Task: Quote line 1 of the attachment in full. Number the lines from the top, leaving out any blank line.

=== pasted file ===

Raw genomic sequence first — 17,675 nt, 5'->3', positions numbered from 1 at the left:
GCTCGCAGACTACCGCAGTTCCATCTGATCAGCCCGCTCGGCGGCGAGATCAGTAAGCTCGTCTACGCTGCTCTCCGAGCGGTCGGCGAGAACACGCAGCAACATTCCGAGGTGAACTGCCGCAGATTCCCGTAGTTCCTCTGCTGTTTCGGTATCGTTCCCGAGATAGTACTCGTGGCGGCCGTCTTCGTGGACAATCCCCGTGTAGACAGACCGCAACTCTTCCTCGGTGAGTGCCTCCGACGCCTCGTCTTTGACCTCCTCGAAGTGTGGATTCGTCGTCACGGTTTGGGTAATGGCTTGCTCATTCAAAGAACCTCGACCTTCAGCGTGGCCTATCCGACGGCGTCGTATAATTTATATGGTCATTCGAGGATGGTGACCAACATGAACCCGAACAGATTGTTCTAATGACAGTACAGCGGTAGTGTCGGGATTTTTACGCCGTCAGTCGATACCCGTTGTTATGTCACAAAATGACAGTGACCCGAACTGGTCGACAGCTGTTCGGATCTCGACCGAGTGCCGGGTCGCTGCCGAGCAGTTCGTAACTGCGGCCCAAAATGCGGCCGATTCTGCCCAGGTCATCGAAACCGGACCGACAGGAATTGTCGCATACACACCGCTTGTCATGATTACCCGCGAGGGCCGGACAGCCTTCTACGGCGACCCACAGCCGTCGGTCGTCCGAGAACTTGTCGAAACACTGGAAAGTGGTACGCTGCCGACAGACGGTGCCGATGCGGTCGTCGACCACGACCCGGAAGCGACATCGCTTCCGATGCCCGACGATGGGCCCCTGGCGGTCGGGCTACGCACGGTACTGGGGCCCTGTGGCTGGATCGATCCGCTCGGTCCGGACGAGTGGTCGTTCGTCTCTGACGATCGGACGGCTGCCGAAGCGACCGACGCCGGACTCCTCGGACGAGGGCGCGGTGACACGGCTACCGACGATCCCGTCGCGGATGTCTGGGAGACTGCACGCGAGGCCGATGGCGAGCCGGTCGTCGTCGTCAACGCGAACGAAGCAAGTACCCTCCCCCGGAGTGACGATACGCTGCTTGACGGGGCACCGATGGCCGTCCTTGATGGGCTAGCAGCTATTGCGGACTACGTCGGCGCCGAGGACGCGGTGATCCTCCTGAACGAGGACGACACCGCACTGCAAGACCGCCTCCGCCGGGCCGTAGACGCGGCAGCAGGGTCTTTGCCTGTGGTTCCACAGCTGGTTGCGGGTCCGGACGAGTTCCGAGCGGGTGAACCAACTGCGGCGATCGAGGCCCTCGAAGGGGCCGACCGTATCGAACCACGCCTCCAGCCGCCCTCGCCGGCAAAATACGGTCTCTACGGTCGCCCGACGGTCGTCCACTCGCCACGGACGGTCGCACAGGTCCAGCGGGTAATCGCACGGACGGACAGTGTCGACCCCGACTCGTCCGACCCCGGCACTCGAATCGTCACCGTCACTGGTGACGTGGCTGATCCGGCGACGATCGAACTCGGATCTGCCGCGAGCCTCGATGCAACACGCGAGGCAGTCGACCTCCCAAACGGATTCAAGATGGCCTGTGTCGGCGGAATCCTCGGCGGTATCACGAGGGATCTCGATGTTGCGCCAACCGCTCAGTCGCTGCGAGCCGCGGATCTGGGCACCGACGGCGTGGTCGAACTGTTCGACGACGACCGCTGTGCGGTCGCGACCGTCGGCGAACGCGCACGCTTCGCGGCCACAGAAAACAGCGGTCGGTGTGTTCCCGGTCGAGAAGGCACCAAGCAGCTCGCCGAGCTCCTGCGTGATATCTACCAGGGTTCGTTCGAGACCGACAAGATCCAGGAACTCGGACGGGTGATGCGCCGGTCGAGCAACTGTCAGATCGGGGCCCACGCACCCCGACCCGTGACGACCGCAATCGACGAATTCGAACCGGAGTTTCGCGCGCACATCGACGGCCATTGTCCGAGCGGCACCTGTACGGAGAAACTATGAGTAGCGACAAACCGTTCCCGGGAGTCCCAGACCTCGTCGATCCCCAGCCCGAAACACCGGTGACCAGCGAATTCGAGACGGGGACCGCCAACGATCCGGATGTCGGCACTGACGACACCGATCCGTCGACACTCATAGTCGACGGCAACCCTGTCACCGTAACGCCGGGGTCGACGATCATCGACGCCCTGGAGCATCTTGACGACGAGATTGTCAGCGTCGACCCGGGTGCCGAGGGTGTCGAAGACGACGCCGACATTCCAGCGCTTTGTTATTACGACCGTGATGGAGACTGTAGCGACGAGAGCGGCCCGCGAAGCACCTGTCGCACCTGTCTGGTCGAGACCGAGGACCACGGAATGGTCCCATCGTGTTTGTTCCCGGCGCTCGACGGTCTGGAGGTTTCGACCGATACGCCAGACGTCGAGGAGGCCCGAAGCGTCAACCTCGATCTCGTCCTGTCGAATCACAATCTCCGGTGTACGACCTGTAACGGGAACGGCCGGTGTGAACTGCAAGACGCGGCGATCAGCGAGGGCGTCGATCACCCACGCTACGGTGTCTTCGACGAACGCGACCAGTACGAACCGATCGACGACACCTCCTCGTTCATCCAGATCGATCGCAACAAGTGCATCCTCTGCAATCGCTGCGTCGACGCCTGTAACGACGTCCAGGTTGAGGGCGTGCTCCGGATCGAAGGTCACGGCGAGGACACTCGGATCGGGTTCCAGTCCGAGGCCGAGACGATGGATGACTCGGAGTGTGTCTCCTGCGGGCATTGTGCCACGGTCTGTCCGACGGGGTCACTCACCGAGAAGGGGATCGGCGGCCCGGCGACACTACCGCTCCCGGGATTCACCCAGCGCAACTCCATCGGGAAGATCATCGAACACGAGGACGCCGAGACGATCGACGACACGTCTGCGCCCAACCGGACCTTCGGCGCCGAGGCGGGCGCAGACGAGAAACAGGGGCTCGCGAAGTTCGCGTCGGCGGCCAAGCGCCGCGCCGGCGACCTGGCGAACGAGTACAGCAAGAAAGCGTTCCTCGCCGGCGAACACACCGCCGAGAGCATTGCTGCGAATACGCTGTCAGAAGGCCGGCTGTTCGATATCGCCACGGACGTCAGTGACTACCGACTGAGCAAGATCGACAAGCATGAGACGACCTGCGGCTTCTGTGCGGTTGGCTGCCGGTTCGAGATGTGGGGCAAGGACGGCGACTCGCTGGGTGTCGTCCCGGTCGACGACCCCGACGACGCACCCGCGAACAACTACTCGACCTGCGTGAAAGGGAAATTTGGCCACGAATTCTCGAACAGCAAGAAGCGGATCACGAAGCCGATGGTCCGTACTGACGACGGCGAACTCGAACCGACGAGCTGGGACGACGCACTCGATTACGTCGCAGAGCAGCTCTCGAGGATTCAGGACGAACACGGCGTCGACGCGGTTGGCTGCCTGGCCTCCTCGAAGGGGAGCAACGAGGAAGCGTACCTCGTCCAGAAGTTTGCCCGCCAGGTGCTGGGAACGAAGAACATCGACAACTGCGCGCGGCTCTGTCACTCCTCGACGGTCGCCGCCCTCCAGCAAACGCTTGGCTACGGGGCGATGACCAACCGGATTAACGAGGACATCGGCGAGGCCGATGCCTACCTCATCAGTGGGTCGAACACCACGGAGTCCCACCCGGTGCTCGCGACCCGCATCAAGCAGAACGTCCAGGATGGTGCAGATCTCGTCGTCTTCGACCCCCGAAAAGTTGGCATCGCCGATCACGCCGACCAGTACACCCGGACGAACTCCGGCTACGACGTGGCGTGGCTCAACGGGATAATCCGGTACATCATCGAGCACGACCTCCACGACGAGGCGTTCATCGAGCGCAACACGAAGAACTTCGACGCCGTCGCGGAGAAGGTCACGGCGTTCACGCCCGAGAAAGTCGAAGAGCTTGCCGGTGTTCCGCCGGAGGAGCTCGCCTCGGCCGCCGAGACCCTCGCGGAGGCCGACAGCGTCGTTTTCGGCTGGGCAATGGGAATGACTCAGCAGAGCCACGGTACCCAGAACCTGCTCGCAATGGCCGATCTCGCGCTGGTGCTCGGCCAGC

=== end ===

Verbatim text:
Raw genomic sequence first — 17,675 nt, 5'->3', positions numbered from 1 at the left: